WHO: Jeff Ziskowski, 36, of Beacon Hill
WHERE: Easter Island (Rapa Nui in Polynesian), Chile
WHEN: Nine days in May
WHY: ''I like out-of-the-way places," said Ziskowski. ''It's amazing when you look at it on a map, just the remoteness of it. It's in the Pacific between Tahiti and Chile -- 2,300 miles from Santiago."
GETTING THERE: Chile annexed Easter Island in the late 1800s and the native Rapanui became Chilean citizens in 1966. The tiny Mataveri Airport opened the following year. ''
MAGICAL MOAI: ''Moai are scattered all over the island," Ziskowski said of the more than 800 ancient statues that draw tourists to the middle of the ocean. ''It's like seeing the pyramids: You get there and stand next to those moais and you can't believe it. There's hundreds of them in various states of repair, about 14 feet tall. Most of them are just lying on the ground. When you stand next to these things, it's amazing how big they are, how detailed they are. There are still some attached to the quarry in the ground. You think, why did they do it? How did they do it?"
GETTING AROUND: ''There's just the one town [Hanga Roa, the capital, where most of the island's 3,700 inhabitants live]; the rest of the island is basically open land. There are wild horses like you cannot believe. It's mostly motorcycles there, really more like motorbikes. I rented one for two days. I saw a couple cars, and there are taxis, but I don't think the locals can afford cars. One day, I decided to take a taxi to the other side of the island and planned to walk back on the trails, but I ended up asking a tour operator if I could get a ride back. I was thinking, I was by myself, it's 7 miles, it's by the ocean, there're horses. You're going up and down; it's a rocky, rocky coast. I had two bottles of water with me. . . . If I hurt myself, or got a bite, there's no one there. If something stupid happens, is it worth it?"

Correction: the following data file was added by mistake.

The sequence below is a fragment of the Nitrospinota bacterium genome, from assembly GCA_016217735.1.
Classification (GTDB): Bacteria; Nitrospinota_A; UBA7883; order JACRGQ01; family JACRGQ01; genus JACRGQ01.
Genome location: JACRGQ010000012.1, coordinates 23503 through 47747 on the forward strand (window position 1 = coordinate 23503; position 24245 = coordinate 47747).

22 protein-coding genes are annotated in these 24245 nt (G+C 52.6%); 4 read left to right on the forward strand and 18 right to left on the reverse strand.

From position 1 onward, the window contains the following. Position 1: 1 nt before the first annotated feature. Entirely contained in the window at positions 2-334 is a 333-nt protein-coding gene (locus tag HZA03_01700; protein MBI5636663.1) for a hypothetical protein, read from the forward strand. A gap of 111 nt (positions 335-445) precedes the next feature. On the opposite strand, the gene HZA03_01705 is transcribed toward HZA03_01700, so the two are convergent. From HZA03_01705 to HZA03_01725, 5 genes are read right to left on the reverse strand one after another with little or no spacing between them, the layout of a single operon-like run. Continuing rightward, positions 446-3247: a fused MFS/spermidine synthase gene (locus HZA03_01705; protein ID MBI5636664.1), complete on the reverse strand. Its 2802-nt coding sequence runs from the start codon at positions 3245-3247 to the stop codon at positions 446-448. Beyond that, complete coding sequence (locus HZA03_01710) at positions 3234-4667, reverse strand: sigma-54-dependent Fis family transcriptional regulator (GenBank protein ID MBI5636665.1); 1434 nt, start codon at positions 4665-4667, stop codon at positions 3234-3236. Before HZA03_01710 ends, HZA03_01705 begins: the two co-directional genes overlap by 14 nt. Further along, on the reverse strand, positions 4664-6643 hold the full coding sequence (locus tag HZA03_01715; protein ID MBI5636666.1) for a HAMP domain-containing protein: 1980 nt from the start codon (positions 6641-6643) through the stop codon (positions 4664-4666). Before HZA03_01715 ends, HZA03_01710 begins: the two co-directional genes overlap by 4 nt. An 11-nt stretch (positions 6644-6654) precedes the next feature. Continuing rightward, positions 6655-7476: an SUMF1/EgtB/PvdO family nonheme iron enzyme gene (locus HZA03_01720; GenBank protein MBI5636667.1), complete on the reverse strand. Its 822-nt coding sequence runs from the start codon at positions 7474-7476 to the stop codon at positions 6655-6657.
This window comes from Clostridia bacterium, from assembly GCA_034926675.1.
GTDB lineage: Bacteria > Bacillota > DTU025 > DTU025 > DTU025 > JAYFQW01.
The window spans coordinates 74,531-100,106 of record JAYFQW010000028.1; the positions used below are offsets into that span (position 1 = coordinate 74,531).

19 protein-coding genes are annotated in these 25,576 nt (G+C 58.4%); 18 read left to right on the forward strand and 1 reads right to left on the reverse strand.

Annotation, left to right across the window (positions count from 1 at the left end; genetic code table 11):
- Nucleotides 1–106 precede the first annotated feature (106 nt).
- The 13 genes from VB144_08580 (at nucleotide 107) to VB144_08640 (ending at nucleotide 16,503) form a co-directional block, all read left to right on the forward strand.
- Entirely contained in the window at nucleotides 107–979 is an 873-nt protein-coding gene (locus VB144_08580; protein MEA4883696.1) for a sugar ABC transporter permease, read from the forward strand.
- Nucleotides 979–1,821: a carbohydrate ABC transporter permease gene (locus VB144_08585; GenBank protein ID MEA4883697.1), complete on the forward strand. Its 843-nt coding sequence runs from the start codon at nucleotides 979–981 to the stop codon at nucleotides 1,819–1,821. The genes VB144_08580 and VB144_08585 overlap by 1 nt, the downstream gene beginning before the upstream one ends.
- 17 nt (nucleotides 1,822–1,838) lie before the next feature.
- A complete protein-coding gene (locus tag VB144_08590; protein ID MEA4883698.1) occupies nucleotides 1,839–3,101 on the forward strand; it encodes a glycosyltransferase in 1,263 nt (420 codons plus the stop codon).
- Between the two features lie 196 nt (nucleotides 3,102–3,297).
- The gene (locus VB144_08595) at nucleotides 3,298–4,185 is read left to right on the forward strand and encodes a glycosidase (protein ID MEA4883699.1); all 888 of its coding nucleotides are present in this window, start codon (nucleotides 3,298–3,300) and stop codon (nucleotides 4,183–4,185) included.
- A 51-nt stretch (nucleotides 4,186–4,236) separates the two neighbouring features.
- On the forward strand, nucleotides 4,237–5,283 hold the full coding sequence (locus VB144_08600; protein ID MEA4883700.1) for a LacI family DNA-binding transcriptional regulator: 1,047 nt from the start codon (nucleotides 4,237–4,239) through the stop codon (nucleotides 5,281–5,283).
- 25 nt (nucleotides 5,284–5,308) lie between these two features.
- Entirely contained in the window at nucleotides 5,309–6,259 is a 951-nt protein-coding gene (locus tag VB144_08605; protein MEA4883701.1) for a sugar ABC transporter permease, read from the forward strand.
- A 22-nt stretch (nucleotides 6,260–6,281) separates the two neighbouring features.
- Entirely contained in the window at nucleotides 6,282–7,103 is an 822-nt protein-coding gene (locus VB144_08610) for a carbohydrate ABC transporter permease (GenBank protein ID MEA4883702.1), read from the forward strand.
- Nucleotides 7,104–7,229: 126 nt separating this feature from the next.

LOCAL FLAVOR: ''The fish was amazing," he said. ''I was there nine days, and had fish eight of those days. It was that good. Mainly I had tuna. The drink there is a Pisco sour. It's like a brandy. You can buy it in the US. . . . After dinner, I spent some really late nights walking around. The nightlife wasn't like rock and roll, but was local Tahitian music."
SURF'S UP: ''The beaches were very clean, but the water was absolutely freezing. I brought shorts but went in the water only two times," Ziskowski said. ''It's wild being in the Pacific in the water and up on the sand are the statues. People were sunbathing, but there aren't a lot of beaches. You could do deep-sea fishing, snorkeling, scuba diving. I considered going in the deep-sea boat just for the ride, but they're like 20-foot boats, and those are big waves. Even though I'm sure thousands of people have done it, it just did not seem the right thing for me."
NATURAL WONDERS: ''The flowers were amazing," he said. ''I've got two pages in my album on just the flowers. Oranges, reds, greens, I don't know what kind. There were banana trees and coconuts. And the sunsets -- they were absolutely beautiful."